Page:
Fecal transplants help restore gut microbiome in cancer patients
Results from a recent randomized clinical trial have found autologous fecal microbiota transplantation (FMT) can effectively restore patient's gut microbiome after major antibiotic treatments. The study examined a group of cancer patients and found that fecal transplants can quickly and safely restore a compromised microbiome within days of treatment.
Each person's unique gut bacterial population is increasingly understood to be vitally important in maintaining our overall health, but some medical treatments can significantly destroy vast swathes of our microbiome. In particular, researchers have been studying the microbiome of patients undergoing allogenic hematopoietic stem cell transplantation – a treatment administered to patients with some types of blood or bone marrow cancers.
One part of the stem cell treatment involves the administration of strong antibiotics, and this can often decimate a patient's gut microbiome. It can take weeks, or even months, for a person's microbiome to restore itself, and during this time one can be much more susceptible to infectious diseases.
The new study examined 25 patients undergoing the stem cell treatment. Fourteen patients collected fecal samples before taking antibiotics (for fecal transplantation following the treatment) while the remaining 11 served as a control group undergoing regular standard of care.
After the antibiotic intervention the FMT group received their treated sample and the results were quite comprehensive. Within days, the FMT group demonstrated a recovery of beneficial gut bacteria, rapidly restoring their individual microbiome to its prior state, while the control group displayed significant delays in microbiome improvements.
"This important study suggests that clinical intervention using auto-FMT can safely reverse the disruptive effects of broad-spectrum antibiotic treatment," says Anthony S. Fauci, director of the National Institute of Allergy and Infectious Diseases, a major funding partner in the research project. "If validated in larger studies, this approach may prove to be a relatively simple way to quickly restore a person's healthy microbiome following intensive antimicrobial therapy."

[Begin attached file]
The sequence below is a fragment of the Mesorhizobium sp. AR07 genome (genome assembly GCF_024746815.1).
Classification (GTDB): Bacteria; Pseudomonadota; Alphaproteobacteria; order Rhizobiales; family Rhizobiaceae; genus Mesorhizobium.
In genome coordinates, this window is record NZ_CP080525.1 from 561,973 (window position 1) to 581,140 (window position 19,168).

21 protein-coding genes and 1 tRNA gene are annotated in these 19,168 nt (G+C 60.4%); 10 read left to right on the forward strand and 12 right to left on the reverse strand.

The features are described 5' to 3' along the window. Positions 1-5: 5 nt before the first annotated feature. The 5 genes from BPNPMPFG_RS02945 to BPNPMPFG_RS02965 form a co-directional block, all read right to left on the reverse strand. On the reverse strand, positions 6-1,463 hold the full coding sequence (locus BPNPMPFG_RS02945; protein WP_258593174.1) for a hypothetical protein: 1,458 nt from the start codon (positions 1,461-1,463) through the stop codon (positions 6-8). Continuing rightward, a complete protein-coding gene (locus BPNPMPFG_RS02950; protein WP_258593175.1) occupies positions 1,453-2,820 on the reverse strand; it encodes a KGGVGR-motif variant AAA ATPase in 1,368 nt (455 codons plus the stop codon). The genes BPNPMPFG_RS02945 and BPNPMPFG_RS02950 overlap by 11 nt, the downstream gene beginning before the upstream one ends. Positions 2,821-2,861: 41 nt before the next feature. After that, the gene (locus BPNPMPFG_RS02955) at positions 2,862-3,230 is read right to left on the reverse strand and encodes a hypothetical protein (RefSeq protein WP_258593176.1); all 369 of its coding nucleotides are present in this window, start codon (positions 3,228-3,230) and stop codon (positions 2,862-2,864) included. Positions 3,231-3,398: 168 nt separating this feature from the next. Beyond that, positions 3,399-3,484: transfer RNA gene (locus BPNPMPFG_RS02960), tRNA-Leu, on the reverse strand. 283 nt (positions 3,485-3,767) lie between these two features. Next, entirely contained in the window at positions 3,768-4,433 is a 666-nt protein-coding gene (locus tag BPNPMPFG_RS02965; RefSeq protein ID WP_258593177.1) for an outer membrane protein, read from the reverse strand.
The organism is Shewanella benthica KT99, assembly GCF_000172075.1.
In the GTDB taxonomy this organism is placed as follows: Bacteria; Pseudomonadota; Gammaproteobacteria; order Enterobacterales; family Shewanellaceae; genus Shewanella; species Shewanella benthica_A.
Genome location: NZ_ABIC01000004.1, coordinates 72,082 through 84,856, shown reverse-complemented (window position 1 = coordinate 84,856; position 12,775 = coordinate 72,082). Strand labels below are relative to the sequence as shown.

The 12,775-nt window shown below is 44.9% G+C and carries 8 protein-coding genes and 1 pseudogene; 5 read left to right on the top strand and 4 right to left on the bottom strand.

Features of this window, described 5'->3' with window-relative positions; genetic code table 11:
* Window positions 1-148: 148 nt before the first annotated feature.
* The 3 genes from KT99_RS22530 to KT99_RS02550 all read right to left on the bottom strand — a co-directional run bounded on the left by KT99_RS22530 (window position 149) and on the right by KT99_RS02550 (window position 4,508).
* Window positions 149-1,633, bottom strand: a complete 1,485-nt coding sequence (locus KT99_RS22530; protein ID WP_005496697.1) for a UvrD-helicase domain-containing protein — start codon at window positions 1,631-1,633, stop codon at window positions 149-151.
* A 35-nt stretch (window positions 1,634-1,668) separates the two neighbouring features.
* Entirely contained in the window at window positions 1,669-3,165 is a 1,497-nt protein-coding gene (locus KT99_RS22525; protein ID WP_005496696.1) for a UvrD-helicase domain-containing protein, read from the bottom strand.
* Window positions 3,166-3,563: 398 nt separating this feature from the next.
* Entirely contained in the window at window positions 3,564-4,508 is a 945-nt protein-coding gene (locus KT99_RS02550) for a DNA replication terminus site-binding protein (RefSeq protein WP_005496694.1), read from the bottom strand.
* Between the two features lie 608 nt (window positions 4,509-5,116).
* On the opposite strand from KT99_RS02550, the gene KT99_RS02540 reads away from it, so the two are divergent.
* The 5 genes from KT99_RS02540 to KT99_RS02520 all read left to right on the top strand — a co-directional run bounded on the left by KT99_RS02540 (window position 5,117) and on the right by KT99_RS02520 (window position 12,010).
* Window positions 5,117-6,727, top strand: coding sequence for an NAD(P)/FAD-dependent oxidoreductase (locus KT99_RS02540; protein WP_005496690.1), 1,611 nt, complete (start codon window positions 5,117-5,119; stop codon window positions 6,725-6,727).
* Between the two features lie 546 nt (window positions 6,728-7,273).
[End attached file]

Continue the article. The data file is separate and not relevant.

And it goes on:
The study's primary focus was on whether this process was safe and effective in restoring an individual's gut microbiome. At this stage there is no data on specific patient outcomes, such as whether the rapid microbiome restoration actually reduced incidences of infections, but plenty of other research is certainly suggesting that this could be an important factor in future cancer treatment.
It should be noted that this work concentrated on autologous transplantation, meaning it only studied the efficacy of restoring a person's regular microbiome using their own fecal sample. Further work needs to be done to understand the effects of possibly adapting a person's microbiome with other, more foreign, bacteria that could improve the efficacy of a given treatment. A study last year, for example, intriguingly suggested certain gut bacteria can either improve or reduce the efficacy of some cancer drugs. Other research has found fecal transplants from healthy individuals can improve the behavior of children with autism.
So, while this study does confidently suggest fecal sample banking can be useful in helping restore a patient's microbiome to normal following certain medical treatments, it certainly doesn't hypothesize any effects beyond that. And that's with good reason, we are still undeniably in the very early days of understanding the vast and complex effects of our microbiome and a great deal of research needs to be completed before we actively start tinkering with the giant ecosystem of bacteria inside us.
The study was published in the journal Science Translational Medicine.
Source: National Institutes of Health